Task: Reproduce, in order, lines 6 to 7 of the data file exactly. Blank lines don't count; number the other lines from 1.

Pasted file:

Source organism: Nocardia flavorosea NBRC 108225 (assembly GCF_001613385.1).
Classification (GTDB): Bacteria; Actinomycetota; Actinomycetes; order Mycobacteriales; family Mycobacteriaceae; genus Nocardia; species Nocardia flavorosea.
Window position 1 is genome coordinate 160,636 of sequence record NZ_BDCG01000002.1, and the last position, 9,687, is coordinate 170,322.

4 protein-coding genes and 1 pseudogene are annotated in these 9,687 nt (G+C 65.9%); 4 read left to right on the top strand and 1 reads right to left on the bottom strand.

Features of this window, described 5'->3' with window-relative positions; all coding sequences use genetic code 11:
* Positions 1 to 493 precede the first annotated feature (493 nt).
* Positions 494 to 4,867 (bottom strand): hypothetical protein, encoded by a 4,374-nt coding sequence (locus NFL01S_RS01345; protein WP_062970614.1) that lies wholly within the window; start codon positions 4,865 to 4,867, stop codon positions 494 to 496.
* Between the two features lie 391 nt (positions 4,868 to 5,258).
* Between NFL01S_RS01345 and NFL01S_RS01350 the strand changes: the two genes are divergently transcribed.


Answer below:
* Positions 1 to 493 precede the first annotated feature (493 nt).
* Positions 494 to 4,867 (bottom strand): hypothetical protein, encoded by a 4,374-nt coding sequence (locus NFL01S_RS01345; protein WP_062970614.1) that lies wholly within the window; start codon positions 4,865 to 4,867, stop codon positions 494 to 496.